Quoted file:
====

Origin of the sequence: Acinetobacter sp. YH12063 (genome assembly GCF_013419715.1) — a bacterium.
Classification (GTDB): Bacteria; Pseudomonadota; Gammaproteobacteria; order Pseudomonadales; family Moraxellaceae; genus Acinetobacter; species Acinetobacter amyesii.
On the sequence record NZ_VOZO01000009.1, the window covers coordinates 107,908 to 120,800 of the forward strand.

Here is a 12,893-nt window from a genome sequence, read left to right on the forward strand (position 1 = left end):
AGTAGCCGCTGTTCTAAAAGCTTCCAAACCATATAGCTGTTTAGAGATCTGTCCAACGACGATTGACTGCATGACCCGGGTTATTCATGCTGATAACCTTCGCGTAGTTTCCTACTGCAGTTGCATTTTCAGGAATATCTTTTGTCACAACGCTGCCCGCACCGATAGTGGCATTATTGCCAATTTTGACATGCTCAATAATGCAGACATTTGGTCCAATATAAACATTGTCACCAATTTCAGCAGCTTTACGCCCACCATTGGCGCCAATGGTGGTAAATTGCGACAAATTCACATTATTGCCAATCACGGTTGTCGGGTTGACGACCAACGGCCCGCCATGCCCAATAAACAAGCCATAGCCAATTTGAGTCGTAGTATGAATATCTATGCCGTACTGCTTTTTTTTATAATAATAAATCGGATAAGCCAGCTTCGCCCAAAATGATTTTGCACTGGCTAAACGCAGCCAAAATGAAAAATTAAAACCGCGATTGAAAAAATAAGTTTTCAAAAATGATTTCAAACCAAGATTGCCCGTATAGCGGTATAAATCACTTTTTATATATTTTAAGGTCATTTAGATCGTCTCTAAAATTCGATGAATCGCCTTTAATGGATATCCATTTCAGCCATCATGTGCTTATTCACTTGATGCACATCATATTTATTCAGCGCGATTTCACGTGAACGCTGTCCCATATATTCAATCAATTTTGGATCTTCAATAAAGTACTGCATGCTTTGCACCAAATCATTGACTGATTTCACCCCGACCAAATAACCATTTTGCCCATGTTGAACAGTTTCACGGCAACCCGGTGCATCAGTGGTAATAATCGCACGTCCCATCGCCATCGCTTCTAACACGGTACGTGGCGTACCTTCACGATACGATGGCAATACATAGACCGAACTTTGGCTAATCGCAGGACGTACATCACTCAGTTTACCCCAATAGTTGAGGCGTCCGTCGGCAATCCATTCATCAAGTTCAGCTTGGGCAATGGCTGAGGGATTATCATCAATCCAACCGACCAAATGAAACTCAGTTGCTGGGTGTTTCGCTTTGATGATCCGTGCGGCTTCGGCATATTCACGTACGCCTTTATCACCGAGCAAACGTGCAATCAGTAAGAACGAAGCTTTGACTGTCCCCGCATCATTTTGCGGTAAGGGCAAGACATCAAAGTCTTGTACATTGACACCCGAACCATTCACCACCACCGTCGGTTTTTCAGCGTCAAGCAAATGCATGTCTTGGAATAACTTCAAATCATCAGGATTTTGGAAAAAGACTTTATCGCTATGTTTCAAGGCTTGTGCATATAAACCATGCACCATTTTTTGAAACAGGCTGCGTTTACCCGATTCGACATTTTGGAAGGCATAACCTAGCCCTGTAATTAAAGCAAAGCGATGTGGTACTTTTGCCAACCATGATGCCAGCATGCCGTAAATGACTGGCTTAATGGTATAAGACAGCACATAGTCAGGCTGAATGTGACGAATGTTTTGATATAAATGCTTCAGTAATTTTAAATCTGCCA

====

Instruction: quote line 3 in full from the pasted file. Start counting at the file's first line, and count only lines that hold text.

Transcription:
On the sequence record NZ_VOZO01000009.1, the window covers coordinates 107,908 to 120,800 of the forward strand.